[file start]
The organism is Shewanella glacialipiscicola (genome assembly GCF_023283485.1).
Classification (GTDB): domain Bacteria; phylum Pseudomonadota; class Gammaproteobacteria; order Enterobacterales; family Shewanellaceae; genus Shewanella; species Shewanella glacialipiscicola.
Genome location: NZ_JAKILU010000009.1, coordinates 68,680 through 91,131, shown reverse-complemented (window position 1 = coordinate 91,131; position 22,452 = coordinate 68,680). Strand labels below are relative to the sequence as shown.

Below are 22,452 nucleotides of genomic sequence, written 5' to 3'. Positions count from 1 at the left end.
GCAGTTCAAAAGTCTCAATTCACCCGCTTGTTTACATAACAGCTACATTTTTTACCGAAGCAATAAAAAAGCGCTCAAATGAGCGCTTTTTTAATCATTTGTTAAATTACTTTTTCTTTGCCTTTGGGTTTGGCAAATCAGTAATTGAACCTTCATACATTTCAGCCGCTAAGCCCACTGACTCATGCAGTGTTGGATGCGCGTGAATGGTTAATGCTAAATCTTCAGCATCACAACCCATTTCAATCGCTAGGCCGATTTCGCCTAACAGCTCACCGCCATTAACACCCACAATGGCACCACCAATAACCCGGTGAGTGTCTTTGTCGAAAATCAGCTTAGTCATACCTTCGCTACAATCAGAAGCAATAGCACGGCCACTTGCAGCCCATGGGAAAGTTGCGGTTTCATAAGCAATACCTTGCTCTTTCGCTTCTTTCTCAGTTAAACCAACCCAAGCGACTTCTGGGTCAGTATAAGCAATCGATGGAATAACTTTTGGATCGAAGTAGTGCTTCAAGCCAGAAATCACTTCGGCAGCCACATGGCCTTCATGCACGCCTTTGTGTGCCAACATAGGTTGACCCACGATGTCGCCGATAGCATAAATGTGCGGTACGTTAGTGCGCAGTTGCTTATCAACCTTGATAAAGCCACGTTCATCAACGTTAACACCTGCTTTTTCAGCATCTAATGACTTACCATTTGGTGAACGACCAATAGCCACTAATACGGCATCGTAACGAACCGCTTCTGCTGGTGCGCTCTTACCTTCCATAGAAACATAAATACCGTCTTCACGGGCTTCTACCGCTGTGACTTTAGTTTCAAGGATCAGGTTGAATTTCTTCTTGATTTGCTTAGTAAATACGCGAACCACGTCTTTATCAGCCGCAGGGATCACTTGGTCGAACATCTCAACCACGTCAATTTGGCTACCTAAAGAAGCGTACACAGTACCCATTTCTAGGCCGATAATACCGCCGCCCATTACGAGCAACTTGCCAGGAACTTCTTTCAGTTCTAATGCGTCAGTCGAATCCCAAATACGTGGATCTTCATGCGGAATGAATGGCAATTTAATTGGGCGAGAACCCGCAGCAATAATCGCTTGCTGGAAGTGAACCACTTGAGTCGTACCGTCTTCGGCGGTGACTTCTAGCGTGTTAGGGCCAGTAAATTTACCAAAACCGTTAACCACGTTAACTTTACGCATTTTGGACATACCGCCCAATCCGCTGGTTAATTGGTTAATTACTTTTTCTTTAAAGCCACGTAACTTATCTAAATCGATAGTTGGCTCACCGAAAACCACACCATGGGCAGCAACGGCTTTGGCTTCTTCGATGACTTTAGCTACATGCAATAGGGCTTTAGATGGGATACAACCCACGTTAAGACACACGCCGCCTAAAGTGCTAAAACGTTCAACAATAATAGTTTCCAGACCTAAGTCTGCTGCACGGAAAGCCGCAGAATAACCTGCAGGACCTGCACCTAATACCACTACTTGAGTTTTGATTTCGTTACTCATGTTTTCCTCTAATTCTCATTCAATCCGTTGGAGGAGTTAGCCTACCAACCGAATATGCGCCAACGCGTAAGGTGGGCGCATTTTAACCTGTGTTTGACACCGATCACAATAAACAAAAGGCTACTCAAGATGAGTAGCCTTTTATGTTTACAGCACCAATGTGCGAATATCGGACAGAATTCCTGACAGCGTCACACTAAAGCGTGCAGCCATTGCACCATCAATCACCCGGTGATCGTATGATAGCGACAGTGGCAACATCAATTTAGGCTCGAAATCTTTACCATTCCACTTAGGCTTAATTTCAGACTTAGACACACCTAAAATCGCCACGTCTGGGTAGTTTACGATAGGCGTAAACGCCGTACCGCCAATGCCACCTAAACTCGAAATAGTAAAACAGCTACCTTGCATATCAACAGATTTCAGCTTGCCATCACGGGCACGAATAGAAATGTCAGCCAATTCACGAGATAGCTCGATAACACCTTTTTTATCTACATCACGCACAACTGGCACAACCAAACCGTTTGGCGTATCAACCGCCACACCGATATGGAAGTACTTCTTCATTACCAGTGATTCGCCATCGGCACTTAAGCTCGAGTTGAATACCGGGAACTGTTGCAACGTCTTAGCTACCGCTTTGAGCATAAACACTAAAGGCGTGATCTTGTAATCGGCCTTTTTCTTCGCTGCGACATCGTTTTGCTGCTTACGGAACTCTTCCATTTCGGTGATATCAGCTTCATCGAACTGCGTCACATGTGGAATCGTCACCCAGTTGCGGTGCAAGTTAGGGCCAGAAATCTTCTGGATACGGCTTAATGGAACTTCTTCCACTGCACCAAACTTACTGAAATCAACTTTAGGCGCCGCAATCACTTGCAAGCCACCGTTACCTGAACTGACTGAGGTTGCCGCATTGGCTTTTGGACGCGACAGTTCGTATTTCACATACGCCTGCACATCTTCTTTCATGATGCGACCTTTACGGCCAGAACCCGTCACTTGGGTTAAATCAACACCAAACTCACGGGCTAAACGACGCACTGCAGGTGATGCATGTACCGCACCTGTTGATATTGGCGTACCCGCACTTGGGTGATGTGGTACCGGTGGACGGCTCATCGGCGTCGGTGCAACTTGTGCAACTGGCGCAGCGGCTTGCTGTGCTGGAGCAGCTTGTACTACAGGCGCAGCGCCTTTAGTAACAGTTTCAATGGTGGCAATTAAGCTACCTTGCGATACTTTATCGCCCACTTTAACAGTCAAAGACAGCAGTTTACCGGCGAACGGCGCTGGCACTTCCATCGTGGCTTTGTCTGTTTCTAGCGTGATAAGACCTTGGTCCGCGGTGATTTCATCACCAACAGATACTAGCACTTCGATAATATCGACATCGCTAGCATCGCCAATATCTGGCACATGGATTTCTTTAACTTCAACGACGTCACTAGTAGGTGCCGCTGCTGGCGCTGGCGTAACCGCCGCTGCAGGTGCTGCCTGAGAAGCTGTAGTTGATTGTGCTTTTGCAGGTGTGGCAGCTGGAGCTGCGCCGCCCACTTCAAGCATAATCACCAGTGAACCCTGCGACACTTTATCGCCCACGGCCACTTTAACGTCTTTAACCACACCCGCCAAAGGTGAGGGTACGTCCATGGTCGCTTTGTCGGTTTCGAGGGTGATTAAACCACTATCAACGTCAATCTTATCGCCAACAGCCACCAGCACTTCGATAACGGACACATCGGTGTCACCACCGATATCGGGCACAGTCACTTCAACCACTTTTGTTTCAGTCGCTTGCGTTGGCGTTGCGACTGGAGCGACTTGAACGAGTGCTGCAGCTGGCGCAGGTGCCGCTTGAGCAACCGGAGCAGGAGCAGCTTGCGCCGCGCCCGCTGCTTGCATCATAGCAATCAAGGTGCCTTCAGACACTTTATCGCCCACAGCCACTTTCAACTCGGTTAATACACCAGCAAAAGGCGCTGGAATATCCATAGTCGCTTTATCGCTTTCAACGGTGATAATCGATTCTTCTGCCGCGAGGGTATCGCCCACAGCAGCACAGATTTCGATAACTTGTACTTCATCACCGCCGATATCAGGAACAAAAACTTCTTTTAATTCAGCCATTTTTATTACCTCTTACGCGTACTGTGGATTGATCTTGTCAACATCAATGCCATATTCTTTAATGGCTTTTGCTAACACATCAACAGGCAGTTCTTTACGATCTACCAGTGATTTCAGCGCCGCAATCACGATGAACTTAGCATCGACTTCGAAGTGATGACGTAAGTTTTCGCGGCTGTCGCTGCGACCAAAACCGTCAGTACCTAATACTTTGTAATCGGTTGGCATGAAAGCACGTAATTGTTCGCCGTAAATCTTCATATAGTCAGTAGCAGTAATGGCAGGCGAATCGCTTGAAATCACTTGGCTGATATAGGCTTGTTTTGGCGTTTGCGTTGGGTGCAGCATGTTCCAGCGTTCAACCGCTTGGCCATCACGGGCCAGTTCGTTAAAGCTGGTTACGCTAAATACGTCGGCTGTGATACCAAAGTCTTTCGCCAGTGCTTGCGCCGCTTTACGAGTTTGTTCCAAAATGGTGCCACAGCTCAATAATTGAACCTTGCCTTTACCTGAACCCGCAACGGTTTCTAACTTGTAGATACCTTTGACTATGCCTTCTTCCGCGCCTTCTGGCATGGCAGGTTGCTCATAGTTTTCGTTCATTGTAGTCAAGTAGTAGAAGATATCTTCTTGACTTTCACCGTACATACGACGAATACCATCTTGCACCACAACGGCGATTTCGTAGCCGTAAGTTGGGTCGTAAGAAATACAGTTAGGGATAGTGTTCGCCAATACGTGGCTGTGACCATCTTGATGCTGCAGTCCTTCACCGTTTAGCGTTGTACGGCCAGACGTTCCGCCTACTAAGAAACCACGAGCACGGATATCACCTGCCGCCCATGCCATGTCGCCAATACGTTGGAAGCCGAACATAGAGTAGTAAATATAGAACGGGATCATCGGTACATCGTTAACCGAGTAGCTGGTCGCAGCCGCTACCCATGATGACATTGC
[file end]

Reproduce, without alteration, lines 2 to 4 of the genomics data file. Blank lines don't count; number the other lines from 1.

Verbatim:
Classification (GTDB): domain Bacteria; phylum Pseudomonadota; class Gammaproteobacteria; order Enterobacterales; family Shewanellaceae; genus Shewanella; species Shewanella glacialipiscicola.
Genome location: NZ_JAKILU010000009.1, coordinates 68,680 through 91,131, shown reverse-complemented (window position 1 = coordinate 91,131; position 22,452 = coordinate 68,680). Strand labels below are relative to the sequence as shown.

Below are 22,452 nucleotides of genomic sequence, written 5' to 3'. Positions count from 1 at the left end.